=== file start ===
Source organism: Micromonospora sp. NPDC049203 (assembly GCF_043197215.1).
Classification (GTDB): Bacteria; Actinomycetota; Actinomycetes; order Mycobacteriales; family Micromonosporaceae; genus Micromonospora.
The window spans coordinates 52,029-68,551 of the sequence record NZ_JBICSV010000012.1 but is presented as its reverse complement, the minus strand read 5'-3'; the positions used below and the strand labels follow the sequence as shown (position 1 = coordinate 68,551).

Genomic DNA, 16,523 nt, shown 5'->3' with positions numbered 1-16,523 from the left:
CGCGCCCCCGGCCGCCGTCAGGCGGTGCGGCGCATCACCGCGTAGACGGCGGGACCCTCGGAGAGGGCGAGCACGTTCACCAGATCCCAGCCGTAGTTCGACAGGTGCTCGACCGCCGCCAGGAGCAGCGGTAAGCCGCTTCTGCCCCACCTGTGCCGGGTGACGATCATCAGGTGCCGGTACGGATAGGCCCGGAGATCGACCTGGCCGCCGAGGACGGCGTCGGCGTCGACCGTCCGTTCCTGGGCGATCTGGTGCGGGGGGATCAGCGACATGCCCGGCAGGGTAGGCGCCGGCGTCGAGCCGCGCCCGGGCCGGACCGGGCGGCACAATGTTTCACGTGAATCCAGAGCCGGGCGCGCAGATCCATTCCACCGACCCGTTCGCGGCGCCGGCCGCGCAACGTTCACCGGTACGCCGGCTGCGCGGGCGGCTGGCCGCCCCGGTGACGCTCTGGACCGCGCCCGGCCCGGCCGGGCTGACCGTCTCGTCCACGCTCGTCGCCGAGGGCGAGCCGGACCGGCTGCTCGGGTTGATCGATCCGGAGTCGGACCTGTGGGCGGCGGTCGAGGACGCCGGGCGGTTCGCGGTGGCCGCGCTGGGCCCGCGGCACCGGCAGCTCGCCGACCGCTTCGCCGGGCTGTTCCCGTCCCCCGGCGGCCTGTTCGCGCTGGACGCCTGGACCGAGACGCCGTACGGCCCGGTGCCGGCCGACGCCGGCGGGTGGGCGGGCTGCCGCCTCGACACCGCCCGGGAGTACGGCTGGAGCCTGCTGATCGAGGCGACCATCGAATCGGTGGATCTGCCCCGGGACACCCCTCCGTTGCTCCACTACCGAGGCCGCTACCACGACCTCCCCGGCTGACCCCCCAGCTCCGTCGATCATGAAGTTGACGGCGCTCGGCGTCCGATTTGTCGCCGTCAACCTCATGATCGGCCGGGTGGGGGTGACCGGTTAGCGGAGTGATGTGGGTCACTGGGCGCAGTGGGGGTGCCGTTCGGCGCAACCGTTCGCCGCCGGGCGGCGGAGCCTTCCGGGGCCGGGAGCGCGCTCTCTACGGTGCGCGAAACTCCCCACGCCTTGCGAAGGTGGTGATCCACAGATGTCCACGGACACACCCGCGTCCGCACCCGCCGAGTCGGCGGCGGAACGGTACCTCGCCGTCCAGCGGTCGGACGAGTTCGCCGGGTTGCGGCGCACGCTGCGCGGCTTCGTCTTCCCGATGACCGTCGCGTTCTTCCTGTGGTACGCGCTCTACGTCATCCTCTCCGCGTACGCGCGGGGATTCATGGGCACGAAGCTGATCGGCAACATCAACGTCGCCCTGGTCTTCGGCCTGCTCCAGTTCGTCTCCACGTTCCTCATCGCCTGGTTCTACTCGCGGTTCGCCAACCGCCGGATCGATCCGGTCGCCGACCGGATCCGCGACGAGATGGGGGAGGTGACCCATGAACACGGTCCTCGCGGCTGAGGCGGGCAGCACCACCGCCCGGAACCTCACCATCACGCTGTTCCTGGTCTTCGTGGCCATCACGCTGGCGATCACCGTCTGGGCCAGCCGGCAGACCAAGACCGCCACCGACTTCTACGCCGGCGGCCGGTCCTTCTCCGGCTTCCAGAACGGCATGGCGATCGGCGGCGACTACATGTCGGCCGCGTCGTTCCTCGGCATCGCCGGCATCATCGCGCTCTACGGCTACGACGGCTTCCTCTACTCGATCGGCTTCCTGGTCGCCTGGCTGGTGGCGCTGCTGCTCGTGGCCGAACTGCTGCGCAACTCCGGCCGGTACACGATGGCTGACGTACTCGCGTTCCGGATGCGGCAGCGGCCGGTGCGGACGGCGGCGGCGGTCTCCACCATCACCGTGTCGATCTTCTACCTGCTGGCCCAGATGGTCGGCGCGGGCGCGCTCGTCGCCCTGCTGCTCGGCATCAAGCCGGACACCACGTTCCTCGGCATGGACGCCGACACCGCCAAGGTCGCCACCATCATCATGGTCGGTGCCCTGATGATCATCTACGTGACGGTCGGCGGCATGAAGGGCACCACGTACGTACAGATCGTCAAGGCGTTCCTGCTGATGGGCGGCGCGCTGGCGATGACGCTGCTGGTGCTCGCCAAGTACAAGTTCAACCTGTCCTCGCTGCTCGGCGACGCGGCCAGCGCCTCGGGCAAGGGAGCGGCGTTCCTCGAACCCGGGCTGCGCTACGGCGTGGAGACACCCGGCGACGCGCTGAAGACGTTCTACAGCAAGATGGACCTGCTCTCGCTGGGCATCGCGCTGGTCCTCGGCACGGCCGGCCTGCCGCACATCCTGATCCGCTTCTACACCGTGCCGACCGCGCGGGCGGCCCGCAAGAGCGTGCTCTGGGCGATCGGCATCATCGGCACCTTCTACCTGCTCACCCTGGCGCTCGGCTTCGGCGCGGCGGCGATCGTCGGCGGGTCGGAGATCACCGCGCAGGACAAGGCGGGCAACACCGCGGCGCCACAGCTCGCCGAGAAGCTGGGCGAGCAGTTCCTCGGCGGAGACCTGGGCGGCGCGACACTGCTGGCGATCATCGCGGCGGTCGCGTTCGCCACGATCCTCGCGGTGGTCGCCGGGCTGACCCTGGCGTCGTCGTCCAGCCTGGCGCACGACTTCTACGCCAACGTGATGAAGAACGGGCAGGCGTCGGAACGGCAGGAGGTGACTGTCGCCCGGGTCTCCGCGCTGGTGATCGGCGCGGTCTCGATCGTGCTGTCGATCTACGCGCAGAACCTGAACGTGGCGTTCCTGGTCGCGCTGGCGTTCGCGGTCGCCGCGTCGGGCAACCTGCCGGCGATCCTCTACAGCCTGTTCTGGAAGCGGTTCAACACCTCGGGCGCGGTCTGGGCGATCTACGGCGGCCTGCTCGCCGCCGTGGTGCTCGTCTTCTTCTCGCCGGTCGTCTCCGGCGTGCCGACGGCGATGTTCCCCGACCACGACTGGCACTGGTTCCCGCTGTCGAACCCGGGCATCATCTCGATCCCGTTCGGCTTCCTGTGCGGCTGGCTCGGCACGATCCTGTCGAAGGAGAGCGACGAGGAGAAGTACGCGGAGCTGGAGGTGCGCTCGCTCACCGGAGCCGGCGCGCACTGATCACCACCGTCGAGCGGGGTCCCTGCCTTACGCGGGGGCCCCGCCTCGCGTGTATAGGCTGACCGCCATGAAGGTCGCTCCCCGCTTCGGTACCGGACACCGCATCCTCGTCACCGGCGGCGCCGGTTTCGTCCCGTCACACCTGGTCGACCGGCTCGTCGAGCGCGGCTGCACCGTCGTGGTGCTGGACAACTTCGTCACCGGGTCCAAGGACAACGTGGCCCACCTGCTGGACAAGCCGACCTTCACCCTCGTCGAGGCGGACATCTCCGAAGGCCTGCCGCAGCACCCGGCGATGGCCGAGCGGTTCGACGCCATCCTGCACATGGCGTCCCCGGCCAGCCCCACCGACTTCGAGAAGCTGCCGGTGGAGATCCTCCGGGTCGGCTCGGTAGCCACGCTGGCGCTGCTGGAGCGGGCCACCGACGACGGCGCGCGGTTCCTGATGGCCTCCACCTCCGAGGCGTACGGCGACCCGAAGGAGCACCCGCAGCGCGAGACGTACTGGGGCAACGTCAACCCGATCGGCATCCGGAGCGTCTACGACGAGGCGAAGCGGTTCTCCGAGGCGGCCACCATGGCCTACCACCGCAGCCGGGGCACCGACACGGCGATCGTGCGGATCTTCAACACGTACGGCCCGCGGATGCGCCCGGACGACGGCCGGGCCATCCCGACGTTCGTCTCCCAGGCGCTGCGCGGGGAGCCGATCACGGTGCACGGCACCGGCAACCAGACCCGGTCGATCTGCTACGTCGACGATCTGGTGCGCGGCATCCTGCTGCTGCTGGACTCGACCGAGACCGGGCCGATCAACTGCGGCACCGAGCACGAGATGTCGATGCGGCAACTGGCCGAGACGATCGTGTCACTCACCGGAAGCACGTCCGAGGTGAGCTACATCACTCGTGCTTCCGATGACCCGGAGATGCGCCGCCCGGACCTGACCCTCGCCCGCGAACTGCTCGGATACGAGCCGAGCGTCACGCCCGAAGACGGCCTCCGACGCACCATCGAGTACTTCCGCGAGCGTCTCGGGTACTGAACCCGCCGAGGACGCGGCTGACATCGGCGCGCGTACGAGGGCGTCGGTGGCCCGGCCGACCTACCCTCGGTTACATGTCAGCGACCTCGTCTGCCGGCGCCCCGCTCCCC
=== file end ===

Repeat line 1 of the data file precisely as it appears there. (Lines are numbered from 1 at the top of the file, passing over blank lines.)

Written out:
Source organism: Micromonospora sp. NPDC049203 (assembly GCF_043197215.1).